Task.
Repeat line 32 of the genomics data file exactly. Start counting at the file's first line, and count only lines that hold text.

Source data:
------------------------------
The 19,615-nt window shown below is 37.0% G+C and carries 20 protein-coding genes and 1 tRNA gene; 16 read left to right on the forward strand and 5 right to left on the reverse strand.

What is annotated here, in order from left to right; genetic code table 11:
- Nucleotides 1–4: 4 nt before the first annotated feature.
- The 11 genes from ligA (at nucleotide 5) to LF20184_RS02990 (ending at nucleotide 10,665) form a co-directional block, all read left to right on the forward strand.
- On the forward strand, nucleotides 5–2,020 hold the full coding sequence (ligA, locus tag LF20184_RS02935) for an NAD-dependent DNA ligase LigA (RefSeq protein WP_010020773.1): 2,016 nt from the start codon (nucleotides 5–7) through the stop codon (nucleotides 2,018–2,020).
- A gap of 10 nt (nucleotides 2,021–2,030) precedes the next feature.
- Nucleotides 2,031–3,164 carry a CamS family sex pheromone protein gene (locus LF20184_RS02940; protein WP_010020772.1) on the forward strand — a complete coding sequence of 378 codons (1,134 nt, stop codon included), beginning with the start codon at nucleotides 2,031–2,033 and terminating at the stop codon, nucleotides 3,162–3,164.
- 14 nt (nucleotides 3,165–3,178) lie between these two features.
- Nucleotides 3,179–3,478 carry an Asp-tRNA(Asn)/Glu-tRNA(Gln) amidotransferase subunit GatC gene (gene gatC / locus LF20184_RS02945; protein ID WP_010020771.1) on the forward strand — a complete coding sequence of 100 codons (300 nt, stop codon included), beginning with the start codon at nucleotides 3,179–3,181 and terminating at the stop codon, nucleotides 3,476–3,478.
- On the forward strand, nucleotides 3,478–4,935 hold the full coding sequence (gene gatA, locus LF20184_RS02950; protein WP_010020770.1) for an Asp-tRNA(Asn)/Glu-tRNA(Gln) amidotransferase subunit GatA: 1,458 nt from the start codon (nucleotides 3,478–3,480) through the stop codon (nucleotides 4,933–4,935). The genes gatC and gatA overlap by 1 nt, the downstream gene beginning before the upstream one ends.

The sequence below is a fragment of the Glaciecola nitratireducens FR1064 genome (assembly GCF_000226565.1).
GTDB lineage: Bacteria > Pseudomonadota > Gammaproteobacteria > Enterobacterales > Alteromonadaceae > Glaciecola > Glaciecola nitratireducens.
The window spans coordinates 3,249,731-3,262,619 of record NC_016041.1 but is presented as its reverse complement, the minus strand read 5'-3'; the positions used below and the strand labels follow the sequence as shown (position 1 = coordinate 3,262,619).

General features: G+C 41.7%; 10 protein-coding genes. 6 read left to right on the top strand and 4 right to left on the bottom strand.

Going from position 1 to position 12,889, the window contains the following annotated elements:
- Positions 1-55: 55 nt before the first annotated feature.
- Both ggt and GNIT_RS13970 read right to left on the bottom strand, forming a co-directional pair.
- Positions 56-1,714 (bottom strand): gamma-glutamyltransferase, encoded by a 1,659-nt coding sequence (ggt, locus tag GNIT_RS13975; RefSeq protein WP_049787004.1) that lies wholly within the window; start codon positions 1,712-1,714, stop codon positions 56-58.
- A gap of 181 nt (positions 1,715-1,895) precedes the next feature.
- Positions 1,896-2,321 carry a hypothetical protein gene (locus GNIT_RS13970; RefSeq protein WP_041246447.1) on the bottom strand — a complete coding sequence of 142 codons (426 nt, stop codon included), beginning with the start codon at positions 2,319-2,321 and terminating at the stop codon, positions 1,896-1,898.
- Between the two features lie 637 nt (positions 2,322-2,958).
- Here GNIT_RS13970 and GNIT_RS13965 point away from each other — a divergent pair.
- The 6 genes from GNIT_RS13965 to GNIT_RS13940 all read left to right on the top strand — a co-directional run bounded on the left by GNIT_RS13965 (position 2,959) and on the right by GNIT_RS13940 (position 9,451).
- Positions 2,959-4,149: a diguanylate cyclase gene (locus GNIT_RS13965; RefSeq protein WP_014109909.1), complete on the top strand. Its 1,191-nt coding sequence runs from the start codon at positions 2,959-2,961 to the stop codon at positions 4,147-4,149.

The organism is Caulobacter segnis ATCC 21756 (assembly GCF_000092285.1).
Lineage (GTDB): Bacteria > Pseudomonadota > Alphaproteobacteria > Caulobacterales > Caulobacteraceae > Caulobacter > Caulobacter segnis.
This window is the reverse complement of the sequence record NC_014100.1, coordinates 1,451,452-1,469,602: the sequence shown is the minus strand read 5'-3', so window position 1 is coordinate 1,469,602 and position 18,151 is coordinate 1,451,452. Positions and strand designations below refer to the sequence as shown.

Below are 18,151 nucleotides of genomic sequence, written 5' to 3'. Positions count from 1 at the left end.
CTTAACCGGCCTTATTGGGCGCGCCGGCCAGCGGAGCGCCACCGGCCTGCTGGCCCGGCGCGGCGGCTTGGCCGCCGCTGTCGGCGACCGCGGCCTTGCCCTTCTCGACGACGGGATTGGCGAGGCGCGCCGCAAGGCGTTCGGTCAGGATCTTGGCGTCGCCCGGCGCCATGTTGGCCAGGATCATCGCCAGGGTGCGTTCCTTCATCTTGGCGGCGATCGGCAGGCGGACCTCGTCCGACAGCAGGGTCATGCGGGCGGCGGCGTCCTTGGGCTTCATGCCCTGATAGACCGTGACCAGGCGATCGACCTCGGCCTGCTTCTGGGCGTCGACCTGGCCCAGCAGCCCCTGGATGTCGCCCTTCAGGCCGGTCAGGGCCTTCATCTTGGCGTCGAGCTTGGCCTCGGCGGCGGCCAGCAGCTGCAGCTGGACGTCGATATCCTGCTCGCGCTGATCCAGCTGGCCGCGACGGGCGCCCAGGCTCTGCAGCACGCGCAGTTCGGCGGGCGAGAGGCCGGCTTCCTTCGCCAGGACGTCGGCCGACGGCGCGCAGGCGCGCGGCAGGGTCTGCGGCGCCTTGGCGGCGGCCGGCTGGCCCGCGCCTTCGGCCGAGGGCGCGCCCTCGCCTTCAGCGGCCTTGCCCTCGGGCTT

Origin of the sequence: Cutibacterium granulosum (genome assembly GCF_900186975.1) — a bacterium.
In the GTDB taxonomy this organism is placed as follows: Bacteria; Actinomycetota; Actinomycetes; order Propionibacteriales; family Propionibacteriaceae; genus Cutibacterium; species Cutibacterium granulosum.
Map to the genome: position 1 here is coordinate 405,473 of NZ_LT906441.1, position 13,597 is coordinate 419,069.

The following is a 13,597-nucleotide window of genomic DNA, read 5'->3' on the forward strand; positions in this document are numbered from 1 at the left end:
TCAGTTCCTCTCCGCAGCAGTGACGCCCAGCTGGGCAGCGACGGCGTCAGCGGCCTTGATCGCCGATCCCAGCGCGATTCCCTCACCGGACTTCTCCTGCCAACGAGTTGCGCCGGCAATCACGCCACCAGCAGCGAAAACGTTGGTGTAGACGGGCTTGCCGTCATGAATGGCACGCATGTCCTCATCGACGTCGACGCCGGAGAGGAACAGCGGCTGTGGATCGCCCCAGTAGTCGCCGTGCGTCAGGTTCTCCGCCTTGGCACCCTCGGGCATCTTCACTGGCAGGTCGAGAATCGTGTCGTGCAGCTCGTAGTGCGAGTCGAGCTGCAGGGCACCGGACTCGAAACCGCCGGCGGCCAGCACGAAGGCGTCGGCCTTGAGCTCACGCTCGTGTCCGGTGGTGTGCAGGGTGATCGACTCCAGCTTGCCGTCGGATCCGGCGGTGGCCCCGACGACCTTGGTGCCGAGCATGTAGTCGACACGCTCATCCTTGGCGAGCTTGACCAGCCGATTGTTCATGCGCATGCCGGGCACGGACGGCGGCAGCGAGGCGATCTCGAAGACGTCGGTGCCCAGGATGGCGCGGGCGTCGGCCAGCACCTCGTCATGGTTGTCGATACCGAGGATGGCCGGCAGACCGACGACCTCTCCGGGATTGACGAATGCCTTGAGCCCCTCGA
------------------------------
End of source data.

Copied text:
Map to the genome: position 1 here is coordinate 405,473 of NZ_LT906441.1, position 13,597 is coordinate 419,069.